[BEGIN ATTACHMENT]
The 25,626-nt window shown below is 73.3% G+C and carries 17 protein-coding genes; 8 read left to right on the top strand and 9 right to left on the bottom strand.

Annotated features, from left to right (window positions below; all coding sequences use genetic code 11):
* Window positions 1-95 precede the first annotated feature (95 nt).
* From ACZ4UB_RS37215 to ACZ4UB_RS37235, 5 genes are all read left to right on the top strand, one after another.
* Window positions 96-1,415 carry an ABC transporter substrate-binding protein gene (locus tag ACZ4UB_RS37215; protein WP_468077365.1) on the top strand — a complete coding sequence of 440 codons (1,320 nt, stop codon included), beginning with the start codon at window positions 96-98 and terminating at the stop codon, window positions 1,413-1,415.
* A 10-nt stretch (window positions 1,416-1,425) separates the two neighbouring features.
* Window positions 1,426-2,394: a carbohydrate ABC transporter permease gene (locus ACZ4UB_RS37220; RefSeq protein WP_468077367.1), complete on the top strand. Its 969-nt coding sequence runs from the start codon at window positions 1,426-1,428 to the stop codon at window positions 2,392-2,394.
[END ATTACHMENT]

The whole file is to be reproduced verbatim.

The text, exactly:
The 25,626-nt window shown below is 73.3% G+C and carries 17 protein-coding genes; 8 read left to right on the top strand and 9 right to left on the bottom strand.

Annotated features, from left to right (window positions below; all coding sequences use genetic code 11):
* Window positions 1-95 precede the first annotated feature (95 nt).
* From ACZ4UB_RS37215 to ACZ4UB_RS37235, 5 genes are all read left to right on the top strand, one after another.
* Window positions 96-1,415 carry an ABC transporter substrate-binding protein gene (locus tag ACZ4UB_RS37215; protein WP_468077365.1) on the top strand — a complete coding sequence of 440 codons (1,320 nt, stop codon included), beginning with the start codon at window positions 96-98 and terminating at the stop codon, window positions 1,413-1,415.
* A 10-nt stretch (window positions 1,416-1,425) separates the two neighbouring features.
* Window positions 1,426-2,394: a carbohydrate ABC transporter permease gene (locus ACZ4UB_RS37220; RefSeq protein WP_468077367.1), complete on the top strand. Its 969-nt coding sequence runs from the start codon at window positions 1,426-1,428 to the stop codon at window positions 2,392-2,394.